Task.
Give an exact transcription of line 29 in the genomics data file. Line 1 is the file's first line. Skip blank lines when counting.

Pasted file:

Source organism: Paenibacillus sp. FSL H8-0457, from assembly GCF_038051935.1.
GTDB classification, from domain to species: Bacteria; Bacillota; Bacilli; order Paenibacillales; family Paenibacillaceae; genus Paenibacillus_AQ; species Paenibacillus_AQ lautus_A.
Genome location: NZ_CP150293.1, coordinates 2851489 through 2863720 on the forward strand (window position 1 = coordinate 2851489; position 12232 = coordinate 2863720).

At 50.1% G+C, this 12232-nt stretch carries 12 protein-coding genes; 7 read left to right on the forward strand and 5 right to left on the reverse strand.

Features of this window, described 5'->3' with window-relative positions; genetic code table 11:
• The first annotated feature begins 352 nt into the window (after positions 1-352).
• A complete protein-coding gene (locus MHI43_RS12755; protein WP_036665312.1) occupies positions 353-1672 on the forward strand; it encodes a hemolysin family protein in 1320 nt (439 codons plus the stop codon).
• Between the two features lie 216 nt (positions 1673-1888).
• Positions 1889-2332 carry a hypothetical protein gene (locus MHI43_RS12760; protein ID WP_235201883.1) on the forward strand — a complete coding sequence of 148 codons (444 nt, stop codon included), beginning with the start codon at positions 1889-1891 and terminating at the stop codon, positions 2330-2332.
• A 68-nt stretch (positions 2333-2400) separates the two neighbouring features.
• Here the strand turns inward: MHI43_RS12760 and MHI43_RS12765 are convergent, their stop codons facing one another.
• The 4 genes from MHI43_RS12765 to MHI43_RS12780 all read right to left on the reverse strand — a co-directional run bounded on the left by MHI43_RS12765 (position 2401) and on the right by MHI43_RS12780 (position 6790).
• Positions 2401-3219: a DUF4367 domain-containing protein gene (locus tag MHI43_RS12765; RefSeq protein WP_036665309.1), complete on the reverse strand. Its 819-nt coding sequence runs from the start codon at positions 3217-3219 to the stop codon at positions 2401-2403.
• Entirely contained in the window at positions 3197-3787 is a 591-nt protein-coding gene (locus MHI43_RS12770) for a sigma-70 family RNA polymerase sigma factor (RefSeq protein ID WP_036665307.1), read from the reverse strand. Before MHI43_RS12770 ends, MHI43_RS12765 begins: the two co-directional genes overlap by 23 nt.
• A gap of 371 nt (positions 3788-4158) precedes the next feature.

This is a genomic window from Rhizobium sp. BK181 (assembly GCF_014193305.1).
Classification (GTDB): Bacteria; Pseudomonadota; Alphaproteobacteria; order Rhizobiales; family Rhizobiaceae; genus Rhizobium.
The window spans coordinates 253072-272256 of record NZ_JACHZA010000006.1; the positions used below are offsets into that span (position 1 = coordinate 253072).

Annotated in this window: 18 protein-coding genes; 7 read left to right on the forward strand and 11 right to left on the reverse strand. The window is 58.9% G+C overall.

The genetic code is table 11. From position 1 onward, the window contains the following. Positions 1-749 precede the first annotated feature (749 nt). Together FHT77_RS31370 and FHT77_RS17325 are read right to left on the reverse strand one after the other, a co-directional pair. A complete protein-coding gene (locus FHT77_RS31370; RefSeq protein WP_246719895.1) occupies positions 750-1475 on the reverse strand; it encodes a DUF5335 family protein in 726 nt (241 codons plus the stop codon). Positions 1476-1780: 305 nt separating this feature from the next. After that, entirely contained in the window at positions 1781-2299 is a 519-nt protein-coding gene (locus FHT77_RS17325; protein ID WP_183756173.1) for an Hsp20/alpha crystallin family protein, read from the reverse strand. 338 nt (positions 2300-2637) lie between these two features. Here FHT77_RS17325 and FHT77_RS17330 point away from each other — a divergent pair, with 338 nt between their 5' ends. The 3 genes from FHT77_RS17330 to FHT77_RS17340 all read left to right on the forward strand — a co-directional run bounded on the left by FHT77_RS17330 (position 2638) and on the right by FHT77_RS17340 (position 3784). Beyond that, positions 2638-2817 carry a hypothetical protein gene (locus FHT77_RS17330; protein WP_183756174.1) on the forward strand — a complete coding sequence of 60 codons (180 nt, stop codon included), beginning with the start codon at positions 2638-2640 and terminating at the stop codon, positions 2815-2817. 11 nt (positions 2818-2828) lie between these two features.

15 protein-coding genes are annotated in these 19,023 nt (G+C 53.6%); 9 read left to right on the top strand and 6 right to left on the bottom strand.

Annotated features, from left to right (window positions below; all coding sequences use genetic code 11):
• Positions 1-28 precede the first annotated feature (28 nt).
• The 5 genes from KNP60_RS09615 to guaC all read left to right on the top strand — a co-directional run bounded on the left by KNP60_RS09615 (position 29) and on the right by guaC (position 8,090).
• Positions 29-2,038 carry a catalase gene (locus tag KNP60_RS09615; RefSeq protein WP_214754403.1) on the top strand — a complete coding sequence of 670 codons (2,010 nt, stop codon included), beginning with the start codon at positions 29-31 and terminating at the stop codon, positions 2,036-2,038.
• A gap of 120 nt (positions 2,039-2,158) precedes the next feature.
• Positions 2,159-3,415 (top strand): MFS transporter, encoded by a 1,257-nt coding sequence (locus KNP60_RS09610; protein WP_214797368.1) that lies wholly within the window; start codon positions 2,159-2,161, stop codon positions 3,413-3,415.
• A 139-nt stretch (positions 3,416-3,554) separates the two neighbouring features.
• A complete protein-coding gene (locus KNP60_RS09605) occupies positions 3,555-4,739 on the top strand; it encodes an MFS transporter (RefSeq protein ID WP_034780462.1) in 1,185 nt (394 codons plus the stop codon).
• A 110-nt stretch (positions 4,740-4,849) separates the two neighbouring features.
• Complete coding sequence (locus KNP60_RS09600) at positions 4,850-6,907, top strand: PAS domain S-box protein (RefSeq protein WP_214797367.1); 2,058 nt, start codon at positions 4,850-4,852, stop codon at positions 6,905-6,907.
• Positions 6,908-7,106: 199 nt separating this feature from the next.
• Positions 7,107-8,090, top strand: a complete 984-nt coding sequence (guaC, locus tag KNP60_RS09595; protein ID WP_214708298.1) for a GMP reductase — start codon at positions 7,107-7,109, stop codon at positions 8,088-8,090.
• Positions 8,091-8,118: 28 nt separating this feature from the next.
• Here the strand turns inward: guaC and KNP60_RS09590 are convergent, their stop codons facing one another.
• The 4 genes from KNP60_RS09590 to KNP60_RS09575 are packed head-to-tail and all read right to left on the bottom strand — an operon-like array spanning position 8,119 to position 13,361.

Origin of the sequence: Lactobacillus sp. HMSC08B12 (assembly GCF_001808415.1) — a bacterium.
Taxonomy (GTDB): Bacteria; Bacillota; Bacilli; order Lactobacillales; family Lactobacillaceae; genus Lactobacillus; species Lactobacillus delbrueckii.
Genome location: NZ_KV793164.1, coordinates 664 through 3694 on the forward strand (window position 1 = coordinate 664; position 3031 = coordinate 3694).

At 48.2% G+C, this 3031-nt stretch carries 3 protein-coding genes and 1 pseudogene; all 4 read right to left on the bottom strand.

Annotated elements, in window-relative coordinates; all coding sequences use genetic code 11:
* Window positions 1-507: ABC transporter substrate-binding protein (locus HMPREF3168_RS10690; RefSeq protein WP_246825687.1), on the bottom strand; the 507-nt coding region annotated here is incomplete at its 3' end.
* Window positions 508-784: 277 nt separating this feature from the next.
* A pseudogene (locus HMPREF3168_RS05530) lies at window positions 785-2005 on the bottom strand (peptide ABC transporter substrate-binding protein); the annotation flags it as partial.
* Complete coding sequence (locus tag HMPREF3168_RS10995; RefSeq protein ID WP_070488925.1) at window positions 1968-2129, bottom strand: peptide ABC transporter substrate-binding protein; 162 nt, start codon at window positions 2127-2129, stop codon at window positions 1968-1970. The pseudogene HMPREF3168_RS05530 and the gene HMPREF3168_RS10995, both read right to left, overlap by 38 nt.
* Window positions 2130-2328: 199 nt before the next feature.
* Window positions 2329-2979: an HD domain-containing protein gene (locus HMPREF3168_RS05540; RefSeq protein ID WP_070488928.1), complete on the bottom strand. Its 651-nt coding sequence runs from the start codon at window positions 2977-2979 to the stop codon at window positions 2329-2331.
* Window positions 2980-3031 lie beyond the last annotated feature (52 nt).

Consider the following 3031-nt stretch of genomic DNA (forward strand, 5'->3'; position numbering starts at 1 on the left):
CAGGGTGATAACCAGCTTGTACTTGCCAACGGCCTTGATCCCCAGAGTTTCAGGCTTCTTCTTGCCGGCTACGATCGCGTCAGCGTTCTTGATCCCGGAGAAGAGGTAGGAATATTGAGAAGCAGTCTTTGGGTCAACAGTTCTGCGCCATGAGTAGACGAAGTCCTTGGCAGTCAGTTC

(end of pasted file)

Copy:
• A complete protein-coding gene (locus KNP60_RS09605) occupies positions 3,555-4,739 on the top strand; it encodes an MFS transporter (RefSeq protein ID WP_034780462.1) in 1,185 nt (394 codons plus the stop codon).